The Structure of the Medicaid Agency
Where the agency and its leadership sit within state government can enable or impede the Medicaid director’s authority to make critical decisions about strategy, services and budget. For example, while Medicaid is the primary funder of behavioral health and long-term care services, in some states, responsibility for a delivery system and payment policy for these services is vested in agencies outside of the Medicaid director’s purview. States are increasingly questioning the rationale of this fragmented structure and consolidating authority for physical health, behavioral health and long-term care services under the Medicaid director.
Enabling Coverage and Access
When individuals churn on and off coverage, plans and providers are hard-pressed to manage care effectively—and patients are less likely to access “the right care at the right time in the right setting.” Therefore, a fundamental issue for state policymakers is the state’s policies and operating procedures with respect to Medicaid eligibility and enrollment.
With the rate of insured children declining in 2017 after more than a decade of consistent increases, children’s coverage is especially critical at this time. As a first priority, state policymakers should identify children’s coverage losses in their states and determine how to reverse any downsizing. In addition, before embracing any new proposals—such as adding work requirements or other coverage conditions—state policymakers should carefully assess their potential impact on continuous coverage.
Addressing the Needs of Special Populations
Elderly and Disabled Adults. Although they represent just 6% of Medicaid beneficiaries, adults who rely on community and institutional long-term services and supports consume over 40% of Medicaid resources. Accordingly, states are examining whether care is being delivered in the most appropriate setting and building the continuum of community-based care. Recognizing the importance of care management for these populations, states with more mature managed care programs are increasingly moving these individuals and the services they require into the managed care system.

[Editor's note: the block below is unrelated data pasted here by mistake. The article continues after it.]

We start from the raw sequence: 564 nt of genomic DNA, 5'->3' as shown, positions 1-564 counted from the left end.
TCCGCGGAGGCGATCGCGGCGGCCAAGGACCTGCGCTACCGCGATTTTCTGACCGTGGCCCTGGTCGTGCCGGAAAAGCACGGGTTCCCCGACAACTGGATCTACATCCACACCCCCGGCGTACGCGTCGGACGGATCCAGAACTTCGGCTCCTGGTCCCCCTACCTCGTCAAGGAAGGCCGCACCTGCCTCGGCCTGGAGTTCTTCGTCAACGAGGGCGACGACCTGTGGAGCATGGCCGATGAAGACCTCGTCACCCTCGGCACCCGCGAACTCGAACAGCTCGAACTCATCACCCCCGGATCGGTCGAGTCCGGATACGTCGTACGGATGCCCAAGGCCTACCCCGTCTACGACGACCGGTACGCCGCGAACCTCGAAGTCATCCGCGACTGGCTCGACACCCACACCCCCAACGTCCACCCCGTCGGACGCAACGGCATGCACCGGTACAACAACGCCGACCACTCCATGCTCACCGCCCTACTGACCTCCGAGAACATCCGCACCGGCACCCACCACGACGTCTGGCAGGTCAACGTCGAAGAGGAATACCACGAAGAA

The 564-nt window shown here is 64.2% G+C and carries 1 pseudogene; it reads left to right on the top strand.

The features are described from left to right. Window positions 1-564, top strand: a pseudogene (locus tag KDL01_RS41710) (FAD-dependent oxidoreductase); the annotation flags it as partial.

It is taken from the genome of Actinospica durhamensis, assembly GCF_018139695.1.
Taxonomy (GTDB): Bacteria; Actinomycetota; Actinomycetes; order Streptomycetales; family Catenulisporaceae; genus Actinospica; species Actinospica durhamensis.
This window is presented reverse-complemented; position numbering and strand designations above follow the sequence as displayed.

Behavioral Healthcare. Medicaid has become an important lever in addressing the most pressing behavioral health needs, including substance use disorder. States that have expanded Medicaid are initiating programs for adults transitioning from prison back into the community and into Medicaid coverage with the goal of improving care access and reducing mortality and recidivism rates. States also are reviewing their payment models and managed care contracts to identify opportunities to support physical and behavioral health services integration, including for people with opioid use disorder.
Buying Value: Quality, Cost-Effective Care
Most Medicaid agencies are abandoning cost-based reimbursement and adopting value-based payment policies. Through their Medicaid managed care programs, states are requiring or incentivizing their plan contractors to use value-based payment methodologies with providers. They also are incentivizing plans to meet new quality metrics linked to state priorities and initiating multipayer purchasing strategies that align payer approaches and bargaining power across Medicaid, public employee plans, commercial payers and Medicare.